wishful thinking

noun

Definition of wishful thinking

: the attribution of reality to what one wishes to be true or the tenuous justification of what one wants to believe

Examples of wishful thinking in a Sentence

The idea that the enemy will immediately surrender is nothing more than wishful thinking.

Recent Examples on the Web

Quintana is a pro and figures to work his way back toward consistency, which admittedly sounds a little like wishful thinking. David Haugh, chicagotribune.com, "Kyle Hendricks' mastery of Giants suggests sabbatical over for 'The Professor'," 10 July 2018 To put it another way, prophecies of Trump’s downfall still look like wishful thinking. T.a. Frank, The Hive, "Why Trump May Yet Escape the Michael Cohen Freak Show," 20 Apr. 2018 There’s an element of wishful thinking, an excess of optimism, and maybe even a misjudgment. Rick Gladstone, New York Times, "Trump and Kim May Define ‘Korea Denuclearization’ Quite Differently," 10 June 2018 But the Yugoslav wars of the 1990s made that seem like wishful thinking. Larry Wolff, WSJ, "Croatia Offers Redemption for Eastern Europe," 13 July 2018 Free flights for life, though, are more wishful thinking than aviation fact. Mark Ellwood, Condé Nast Traveler, "What Happens to Babies Born on Planes," 26 Oct. 2018 Expectations that the travel ban will be its first and last result are wishful thinking — thanks to the Supreme Court’s tone-deaf and morally obtuse judgment Tuesday. Aziz Huq, Vox, "The travel ban decision echoes of some of the worst Supreme Court decisions in history," 26 June 2018 On the other hand, hanging spare truck tires filled with sand bags off your BMP infantry fighting vehicle might be wishful thinking. Kyle Mizokami, Popular Mechanics, "Why Iraqi and Syrian Tanks Are Wearing This Weird MacGyvered Armor," 20 Jan. 2016 This is wishful thinking, confusing what activists are hankering for with what marginal Democratic voters might want. The Economist, "Fork in the roadShould the party move to the left or to the centre?," 12 July 2018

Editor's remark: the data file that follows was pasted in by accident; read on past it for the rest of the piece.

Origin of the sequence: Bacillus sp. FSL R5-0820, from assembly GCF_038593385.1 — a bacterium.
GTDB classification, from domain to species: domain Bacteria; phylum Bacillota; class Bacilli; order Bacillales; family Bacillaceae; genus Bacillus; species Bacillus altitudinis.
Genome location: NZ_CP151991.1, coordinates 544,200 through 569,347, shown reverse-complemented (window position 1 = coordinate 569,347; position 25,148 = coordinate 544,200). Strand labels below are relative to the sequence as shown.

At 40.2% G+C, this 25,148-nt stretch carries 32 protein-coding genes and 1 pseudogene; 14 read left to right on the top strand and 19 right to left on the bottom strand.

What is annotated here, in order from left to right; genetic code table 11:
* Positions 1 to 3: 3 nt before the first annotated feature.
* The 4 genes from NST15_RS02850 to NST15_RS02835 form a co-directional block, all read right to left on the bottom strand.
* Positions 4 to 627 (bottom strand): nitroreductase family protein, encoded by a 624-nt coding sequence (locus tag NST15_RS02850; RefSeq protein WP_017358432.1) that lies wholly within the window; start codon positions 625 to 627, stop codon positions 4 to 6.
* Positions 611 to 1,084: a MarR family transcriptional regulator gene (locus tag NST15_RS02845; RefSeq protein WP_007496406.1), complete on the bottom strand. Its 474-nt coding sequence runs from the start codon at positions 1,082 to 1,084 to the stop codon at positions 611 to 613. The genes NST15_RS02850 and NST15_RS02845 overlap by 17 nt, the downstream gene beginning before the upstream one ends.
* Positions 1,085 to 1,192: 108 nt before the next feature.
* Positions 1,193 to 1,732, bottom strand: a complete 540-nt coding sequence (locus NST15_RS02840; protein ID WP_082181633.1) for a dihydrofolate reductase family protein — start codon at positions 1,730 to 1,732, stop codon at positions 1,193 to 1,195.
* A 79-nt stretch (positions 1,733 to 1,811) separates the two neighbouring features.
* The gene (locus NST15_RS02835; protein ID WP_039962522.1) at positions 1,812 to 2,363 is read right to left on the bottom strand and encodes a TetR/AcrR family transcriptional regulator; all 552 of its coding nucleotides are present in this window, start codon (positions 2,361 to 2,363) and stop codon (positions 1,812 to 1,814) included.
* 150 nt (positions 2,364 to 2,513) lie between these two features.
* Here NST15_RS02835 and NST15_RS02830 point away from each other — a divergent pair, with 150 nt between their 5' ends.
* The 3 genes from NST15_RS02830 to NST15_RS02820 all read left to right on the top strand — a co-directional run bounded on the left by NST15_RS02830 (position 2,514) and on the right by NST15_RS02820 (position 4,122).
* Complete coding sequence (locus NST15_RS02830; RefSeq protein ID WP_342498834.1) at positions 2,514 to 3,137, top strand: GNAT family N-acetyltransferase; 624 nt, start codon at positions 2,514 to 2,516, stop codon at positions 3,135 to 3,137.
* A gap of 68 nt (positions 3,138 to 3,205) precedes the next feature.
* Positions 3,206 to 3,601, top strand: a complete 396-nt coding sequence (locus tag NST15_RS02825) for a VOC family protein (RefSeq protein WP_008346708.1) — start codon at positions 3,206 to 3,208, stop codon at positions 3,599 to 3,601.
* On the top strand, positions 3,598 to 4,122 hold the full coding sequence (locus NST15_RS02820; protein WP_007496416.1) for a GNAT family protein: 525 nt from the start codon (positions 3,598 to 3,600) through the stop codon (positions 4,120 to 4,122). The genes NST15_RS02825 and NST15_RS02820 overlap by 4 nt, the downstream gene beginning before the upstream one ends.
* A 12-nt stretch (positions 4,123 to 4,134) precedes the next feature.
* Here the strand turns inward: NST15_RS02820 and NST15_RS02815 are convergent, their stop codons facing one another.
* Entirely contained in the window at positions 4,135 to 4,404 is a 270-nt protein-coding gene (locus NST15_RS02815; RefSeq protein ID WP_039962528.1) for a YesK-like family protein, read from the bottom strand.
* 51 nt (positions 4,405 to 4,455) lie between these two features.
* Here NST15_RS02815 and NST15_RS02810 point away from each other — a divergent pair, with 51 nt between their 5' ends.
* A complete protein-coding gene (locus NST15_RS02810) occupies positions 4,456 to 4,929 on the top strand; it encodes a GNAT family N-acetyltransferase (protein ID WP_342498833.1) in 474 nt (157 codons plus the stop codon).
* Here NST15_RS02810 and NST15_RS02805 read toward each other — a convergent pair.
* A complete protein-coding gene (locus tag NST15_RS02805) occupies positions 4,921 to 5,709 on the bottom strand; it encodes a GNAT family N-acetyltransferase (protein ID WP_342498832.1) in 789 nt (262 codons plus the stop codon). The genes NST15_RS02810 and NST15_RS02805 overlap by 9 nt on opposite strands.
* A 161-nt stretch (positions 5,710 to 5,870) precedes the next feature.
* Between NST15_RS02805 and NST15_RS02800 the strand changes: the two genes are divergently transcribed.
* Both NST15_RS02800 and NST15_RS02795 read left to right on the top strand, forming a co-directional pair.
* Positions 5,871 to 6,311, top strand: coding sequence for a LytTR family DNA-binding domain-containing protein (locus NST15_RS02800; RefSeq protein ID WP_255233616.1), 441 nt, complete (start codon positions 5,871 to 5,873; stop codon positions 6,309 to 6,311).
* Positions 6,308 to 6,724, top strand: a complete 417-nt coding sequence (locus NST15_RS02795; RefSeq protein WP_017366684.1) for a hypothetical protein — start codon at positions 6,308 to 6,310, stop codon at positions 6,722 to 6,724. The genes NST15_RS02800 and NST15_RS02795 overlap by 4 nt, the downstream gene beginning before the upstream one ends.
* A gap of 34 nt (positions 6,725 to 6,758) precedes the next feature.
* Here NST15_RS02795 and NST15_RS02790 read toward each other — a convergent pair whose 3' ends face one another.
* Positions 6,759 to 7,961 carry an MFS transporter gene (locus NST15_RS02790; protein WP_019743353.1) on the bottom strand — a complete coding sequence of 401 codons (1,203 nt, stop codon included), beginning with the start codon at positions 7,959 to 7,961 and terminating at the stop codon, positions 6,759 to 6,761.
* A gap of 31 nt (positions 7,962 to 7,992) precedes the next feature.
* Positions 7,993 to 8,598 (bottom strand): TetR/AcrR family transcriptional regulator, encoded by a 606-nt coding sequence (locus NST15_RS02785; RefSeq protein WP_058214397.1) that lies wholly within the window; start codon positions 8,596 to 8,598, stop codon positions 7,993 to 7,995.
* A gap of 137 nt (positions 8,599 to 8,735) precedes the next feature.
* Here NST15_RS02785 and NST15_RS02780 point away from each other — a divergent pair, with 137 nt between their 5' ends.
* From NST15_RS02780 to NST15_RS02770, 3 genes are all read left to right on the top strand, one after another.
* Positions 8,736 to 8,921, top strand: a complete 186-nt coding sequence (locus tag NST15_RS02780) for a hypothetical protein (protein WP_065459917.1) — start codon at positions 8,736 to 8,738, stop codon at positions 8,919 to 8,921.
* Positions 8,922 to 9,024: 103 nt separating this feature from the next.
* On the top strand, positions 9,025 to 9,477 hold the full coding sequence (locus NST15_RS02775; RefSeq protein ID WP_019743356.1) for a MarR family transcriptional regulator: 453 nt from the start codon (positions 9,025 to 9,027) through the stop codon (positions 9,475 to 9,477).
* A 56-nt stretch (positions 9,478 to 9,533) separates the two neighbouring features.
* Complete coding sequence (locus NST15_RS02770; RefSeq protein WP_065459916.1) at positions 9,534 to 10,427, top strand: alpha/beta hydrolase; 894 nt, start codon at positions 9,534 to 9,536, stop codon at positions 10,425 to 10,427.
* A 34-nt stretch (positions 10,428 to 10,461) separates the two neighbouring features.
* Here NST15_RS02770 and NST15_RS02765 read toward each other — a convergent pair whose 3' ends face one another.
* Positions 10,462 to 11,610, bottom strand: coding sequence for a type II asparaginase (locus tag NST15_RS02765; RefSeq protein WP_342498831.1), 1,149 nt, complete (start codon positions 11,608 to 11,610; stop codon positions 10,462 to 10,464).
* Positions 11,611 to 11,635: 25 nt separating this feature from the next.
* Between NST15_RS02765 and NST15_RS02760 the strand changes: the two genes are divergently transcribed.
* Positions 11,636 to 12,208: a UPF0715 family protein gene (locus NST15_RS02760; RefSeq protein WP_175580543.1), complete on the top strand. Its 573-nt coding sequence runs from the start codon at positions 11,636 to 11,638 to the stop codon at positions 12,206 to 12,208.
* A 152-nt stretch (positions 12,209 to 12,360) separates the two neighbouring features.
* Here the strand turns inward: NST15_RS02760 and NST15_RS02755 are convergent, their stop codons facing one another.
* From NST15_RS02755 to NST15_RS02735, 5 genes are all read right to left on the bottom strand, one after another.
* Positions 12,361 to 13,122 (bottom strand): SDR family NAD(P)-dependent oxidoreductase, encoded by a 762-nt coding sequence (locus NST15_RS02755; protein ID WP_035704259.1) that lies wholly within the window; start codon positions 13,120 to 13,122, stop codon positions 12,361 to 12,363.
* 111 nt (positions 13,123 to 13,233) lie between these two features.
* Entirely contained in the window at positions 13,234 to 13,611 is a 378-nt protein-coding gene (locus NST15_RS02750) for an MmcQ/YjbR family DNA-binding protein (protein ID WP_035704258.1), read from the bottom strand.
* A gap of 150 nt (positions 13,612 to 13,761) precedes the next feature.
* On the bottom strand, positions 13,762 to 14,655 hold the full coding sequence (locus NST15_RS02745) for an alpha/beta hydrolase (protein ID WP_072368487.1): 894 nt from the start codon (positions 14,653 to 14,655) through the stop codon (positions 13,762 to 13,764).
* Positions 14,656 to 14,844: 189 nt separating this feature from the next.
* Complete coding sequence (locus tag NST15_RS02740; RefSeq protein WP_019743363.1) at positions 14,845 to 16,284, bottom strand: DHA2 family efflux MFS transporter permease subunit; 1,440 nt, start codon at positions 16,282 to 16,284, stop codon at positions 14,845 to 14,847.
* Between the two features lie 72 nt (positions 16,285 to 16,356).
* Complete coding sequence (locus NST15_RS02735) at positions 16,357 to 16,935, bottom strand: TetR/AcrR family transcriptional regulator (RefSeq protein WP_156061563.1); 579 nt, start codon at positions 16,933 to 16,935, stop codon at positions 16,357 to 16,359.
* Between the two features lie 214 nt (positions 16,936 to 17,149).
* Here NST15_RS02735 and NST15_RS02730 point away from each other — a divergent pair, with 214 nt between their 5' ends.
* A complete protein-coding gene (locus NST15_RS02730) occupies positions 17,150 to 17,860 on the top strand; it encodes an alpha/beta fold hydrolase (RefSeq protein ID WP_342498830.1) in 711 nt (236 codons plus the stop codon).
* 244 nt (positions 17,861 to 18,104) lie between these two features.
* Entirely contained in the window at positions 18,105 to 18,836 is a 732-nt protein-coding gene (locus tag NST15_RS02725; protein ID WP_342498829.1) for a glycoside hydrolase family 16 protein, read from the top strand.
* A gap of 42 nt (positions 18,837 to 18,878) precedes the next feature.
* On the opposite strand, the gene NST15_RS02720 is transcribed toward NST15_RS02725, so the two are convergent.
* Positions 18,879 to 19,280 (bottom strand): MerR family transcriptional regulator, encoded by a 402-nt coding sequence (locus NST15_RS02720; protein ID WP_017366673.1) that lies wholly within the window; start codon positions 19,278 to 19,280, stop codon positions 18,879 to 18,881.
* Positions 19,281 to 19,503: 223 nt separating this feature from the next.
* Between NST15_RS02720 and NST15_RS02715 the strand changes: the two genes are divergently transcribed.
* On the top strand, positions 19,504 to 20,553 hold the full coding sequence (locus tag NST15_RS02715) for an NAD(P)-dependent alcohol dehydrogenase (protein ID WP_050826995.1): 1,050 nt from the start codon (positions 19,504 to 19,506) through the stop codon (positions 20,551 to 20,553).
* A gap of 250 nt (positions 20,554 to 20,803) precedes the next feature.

These example sentences are selected automatically from various online news sources to reflect current usage of the word 'wishful thinking.' Views expressed in the examples do not represent the opinion of Merriam-Webster or its editors. Send us feedback.

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First Known Use of wishful thinking

1932, in the meaning defined above

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Last Updated

13 Jan 2019

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Time Traveler for wishful thinking

The first known use of wishful thinking was in 1932

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More Definitions for wishful thinking

wishful thinking

noun

English Language Learners Definition of wishful thinking

: an attitude or belief that something you want to happen will happen even though it is not likely or possible

More from Merriam-Webster on wishful thinking

Nglish: Translation of wishful thinking for Spanish Speakers

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